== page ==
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This quote is from Act I, Scene 5. Hamlet has just learned from the ghost of his father that Claudius has murdered the former king. He has not been pleased by his uncle's marriage to his mother so soon after his father's death, but at this point he becomes outraged. Essentially, this simply means that Claudius, who is gregarious and smiling, not to mention seemingly earnest in seeking his new stepson's approval, is a villain. Hamlet is saying that you can't trust anyone: The ones who come to you with smiles on their faces might be villains. The quote takes on added significance later in the play, when Hamlet's old friends Guildenstern and Rosencrantz, who also come to him with smiles, are in collusion with the king.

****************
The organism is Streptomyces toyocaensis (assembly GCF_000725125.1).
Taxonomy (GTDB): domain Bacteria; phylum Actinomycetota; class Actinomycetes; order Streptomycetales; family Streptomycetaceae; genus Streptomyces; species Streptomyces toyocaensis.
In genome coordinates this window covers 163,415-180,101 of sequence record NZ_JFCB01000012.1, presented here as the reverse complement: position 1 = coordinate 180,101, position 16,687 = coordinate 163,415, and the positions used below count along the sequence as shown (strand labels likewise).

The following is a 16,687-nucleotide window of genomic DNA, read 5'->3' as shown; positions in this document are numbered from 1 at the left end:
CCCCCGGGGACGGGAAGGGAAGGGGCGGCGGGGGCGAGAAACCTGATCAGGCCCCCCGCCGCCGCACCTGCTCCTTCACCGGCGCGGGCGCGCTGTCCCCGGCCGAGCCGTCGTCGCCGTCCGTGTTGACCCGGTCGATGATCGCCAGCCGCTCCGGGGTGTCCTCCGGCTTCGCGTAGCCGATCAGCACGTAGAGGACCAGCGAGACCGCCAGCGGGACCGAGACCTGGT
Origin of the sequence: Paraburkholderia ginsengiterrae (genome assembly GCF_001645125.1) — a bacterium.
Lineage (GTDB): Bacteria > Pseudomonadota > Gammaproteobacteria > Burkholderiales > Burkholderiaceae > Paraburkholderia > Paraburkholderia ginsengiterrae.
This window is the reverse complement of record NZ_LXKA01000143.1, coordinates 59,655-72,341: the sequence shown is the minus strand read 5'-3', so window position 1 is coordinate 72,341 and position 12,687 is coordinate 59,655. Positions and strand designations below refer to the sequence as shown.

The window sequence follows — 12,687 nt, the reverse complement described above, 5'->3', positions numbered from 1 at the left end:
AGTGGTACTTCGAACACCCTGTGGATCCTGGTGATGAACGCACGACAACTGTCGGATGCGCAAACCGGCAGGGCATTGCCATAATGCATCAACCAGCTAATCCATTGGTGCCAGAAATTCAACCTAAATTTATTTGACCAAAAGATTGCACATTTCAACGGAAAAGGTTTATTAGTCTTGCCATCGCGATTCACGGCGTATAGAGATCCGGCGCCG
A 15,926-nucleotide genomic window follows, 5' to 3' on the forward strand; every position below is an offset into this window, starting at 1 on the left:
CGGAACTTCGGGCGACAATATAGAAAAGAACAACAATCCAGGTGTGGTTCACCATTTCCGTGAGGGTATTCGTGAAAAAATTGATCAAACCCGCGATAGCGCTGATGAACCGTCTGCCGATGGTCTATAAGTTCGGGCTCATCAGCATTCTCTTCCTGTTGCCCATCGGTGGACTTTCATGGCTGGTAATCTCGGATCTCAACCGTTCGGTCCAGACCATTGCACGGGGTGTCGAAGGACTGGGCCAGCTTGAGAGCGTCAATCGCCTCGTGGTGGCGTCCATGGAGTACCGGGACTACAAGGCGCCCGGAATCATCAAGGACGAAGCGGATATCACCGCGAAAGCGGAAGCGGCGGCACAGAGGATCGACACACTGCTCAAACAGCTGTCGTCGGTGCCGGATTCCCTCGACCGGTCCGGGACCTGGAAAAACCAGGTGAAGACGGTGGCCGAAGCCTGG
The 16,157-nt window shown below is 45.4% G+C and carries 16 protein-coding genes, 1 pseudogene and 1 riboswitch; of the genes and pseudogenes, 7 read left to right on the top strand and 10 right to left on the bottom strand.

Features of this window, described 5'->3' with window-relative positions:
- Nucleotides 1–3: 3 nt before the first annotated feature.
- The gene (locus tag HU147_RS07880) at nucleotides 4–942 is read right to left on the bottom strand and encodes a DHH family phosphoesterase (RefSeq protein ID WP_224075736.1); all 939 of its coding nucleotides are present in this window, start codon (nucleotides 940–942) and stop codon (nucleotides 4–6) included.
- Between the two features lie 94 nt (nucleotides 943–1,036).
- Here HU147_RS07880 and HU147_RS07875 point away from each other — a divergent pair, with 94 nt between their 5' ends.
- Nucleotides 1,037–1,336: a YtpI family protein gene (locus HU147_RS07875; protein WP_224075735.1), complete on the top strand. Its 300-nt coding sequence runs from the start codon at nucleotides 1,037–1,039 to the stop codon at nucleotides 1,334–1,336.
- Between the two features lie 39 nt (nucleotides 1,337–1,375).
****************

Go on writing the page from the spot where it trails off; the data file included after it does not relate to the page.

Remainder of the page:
There are several implications in Hamlet's observation that one may smile and smile and be a villain. One is to characterize King Claudius. The actor who plays the role should understand that Shakespeare intends this character to be the sort of cunning and unscrupulous person who is always smiling. There are plenty of such people around today. They smile to disarm others. Their real characters are the exact opposite of what they pretend to be--i.e., friendly, warm, sympathetic, kindly, etc. We should caution ourselves to beware of people who are always smiling, especially to beware of strangers who approach us with a smile. What do they want from us? Malcolm in Macbeth tells his brother, "There's daggers in men's smiles." It is especially appropriate that Hamlet should want to write down his insight that a person can smile and be a villain because the play is largely about a young man who leaves school and begins to get a real education into what the world is really like. A modern parallel to Hamlet is the excellent movie The Graduate starring Dustin Hoffman. There are several scenes in Hamlet in which the actor playing Claudius should be calm, soft-spoken, polite, and always smiling. For instance when Hamlet is brought before him after killing Polonius, Claudius should not thunder at him but should give him a warm, confidential smile when he says, "Now, Hamlet, where's Polonius?" And Claudius should certainly be calm and smiling when he is confronted by Laertes leading an angry mob. Hamlet hates that smile. He sees it as a sort of victory smile. ("I've won, you've lost.") And Hamlet knows it is completely insincere. He dislikes Claudius and doesn't understand his uncle's character until his father's ghost tells him about the murder in the garden. Then everything becomes clear in a flash.
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